I just had a conversation with a groomer friend, Linda in Wisconsin who called me up complaining of her aches and pains from her day of grooming. The cause of the aches and pains was a golden retriever client that she hadn’t seen in two years. Back in 2008, this golden retriever tipped the scales at a whopping 260 lbs! She measured his waist and it was a huge 40” around. A 40” waist may not be so bad if you are human but if you are supposed to be a normal sized 60 lb. dog, that’s extreme!
She warned them in 2008 of the health risks associated with their dog’s obesity, and tried to convince them to put him on a diet. Apparently, they didn’t listen. Which leads me to the question, why did she book the dog for grooming again?
Well I can answer that one. It stems from hormones and childbirth. When you want to have a child, there is an overwhelming urge and your biological clock begins ticking. Once you become pregnant, as happy as you are to be pregnant, the morning sickness hits you, and even though you are indeed glad to be pregnant, the side effects can be awful. Along towards the end of your pregnancy journey, the feet and ankle swelling begins, along with the general aches and pains, and restlessness. Sleeping in a bed is no longer comfortable; you opt for the recliner instead. Then labor hits. You may have decided to be a “he-woman” and not take any drugs for the pain. Although this is what your Lamaze coach recommends, all you need for pain is to focus on an object and breathe…once you are actually in labor, you discover that you not only can’t focus on anything except for the pain, but breathing has also become hard to do! What were you thinking?
They say you never forget the pain of childbirth, this is true but then those darned hormones hit and you get that overwhelming urge in a couple of years to have a second child, and it isn’t until you are pregnant again that you remember how bad it was the first time.
That must be what she did. She just forgot how bad it was the first time, or maybe she thought she had actually gotten through to her clients and they took her advice and put their dog on a diet. Well when she opened the door today, she found out that the dog had gained an additional 30 lbs. in the past two years, and his waist size has ballooned to a whopping 53 and a half inches around! A 290 lb. golden retriever! Now that has got to be some kind of a record.
Why is this dog so overweight? Does he have some kind of thyroid imbalance or immune disorder which is making him gain? Well, we just don’t know because the owners never took him to the vet to find out. It seems they live on a farm and he eats the grain that the cows eat along with 4 cups a day of his dog food, and eats the barn cats’ food, and whatever else he can get into. I’m pretty sure a vet would’ve read them the riot act over letting this dog get so heavy.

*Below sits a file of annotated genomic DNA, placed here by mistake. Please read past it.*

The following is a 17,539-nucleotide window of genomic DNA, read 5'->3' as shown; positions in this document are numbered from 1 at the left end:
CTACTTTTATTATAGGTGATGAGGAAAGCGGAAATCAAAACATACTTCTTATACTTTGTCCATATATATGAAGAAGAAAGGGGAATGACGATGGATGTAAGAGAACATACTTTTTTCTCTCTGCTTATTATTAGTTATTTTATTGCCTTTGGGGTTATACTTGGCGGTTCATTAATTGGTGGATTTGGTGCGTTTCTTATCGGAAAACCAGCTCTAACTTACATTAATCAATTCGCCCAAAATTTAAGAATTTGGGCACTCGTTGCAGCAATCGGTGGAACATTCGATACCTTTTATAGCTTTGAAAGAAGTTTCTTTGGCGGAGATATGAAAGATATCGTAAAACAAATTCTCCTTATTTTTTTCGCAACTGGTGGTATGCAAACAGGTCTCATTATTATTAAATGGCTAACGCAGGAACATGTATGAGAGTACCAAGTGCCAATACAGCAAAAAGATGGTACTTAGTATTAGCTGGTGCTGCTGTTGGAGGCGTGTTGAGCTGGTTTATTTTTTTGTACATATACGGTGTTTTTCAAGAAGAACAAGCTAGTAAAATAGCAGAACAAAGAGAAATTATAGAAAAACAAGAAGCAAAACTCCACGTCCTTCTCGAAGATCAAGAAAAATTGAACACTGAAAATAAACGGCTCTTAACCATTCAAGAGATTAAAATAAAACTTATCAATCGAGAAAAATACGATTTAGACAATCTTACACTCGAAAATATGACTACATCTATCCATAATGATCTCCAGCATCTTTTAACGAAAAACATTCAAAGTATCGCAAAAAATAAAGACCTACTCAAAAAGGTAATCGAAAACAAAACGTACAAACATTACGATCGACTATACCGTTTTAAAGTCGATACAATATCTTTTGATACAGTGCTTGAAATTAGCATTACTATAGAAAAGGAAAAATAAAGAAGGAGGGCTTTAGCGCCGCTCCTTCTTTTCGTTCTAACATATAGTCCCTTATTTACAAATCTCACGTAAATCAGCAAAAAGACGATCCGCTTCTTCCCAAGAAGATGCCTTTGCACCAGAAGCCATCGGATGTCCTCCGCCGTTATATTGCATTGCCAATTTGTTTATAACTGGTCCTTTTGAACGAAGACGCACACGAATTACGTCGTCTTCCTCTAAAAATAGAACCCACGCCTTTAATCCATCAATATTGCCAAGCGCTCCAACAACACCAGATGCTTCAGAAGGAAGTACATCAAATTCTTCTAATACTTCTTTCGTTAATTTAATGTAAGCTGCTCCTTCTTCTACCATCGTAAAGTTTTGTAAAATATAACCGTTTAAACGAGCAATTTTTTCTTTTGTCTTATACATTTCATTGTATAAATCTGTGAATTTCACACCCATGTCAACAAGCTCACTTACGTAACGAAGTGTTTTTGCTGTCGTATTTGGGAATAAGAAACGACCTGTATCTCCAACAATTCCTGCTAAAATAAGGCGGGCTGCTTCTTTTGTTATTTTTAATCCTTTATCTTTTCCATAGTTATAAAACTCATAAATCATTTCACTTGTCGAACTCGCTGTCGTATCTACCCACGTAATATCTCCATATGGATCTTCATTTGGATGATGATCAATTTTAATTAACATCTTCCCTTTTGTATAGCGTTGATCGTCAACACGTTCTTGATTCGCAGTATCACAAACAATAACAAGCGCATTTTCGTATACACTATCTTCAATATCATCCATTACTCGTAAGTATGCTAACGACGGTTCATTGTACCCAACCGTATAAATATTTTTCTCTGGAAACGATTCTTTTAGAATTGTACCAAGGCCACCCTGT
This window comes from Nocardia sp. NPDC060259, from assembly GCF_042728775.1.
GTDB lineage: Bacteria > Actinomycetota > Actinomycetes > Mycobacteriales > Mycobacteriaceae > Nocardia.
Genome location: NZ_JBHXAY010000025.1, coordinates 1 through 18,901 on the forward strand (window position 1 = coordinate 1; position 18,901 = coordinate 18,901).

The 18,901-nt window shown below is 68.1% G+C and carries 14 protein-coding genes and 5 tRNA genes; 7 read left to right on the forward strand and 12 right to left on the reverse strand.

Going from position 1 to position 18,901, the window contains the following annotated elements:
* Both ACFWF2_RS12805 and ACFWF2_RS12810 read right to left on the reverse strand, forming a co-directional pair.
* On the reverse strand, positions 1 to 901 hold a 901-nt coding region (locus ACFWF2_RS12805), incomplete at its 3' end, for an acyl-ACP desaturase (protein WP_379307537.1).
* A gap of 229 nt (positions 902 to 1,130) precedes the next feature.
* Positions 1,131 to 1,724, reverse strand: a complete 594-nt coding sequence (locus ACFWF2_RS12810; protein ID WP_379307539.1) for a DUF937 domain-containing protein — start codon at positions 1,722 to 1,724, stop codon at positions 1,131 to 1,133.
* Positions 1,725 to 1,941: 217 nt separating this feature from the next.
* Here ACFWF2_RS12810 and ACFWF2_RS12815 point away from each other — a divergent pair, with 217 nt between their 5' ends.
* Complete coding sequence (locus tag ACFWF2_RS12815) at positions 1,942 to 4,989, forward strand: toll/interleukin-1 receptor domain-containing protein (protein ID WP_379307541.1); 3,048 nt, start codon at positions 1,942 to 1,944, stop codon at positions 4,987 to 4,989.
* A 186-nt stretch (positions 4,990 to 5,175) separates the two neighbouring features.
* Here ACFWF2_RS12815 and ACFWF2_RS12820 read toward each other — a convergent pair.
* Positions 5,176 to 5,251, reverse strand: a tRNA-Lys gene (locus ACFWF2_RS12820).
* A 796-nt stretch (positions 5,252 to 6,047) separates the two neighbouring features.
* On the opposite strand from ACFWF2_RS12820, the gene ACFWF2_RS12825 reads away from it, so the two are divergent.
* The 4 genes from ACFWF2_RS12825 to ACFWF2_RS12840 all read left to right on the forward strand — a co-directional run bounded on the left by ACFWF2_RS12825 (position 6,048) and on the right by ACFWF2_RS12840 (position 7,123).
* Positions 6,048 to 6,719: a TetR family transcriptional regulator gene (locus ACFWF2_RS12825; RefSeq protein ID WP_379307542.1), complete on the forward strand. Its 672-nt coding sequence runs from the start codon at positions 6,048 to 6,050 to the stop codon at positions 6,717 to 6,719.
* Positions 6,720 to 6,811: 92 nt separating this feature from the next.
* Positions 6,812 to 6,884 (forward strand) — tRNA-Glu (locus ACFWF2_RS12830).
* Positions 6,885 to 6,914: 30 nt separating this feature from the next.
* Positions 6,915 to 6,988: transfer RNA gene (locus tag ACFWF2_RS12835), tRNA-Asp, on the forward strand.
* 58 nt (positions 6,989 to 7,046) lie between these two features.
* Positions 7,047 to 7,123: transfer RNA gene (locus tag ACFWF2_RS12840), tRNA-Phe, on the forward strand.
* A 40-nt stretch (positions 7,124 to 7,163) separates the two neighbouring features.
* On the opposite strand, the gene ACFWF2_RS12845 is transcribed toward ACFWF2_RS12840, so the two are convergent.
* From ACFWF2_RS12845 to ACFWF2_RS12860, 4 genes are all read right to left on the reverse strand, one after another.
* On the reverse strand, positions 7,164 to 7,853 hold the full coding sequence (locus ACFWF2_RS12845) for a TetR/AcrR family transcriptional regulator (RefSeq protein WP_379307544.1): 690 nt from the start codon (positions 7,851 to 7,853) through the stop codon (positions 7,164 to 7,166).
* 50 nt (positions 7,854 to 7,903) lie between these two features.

At his enormous weight, the dog is having difficulty walking; his hocks are breaking down from carrying the immense weight. I know that his heart has to be working on overload, along with his other vital organs. The dog is getting pressure sores on his body from lying down, and of course he was a mess from not being groomed in two years.
I’ve seen clients kill their dogs with kindness by over-feeding them. Just because he’s giving you those “doggy eyes” doesn’t mean you have to give in and feed him more. On every bag of dog food you’ll find a chart on how much to feed a dog that weighs x amount of lbs. Now, you are supposed to feed the amount for what the dog SHOULD weigh, not what he currently weighs. If your dog weighs 50 lbs, and should weigh 30 lbs, then you need to feed him what a 30 lb. dog should eat daily. Measure it with a REAL measuring cup, not the extra large cup your coke came in from McDonalds. There is a difference!
My friend Linda told her clients after she had completed the grooming that unless he lost weight, she would not groom him again. The clients were shocked and confused as to why she would say such a thing. Then she felt bad later. I told her not to feel bad because she had to protect her own body. None of us are getting any younger, and nobody can afford to hurt their back or shoulder etc. She took some pain relievers and hot bath and hopefully with some luck, she will get out of bed tomorrow and face another day of grooming. Unless you’ve been a groomer, or done some of your own dogs’ grooming it’s hard to understand how physical this job is.
I only hope her clients see the light and take some action to get their dog to the vet, and put him on a strict diet and confine him so he can’t get into the other livestock’s feed. It won’t be long until he does collapse and they will not be able to pick him up and take him to the vet. The one who ultimately suffers is the dog.
Don’t kill your dog with kindness, be loving but firm, food and treats don’t equal love and attention.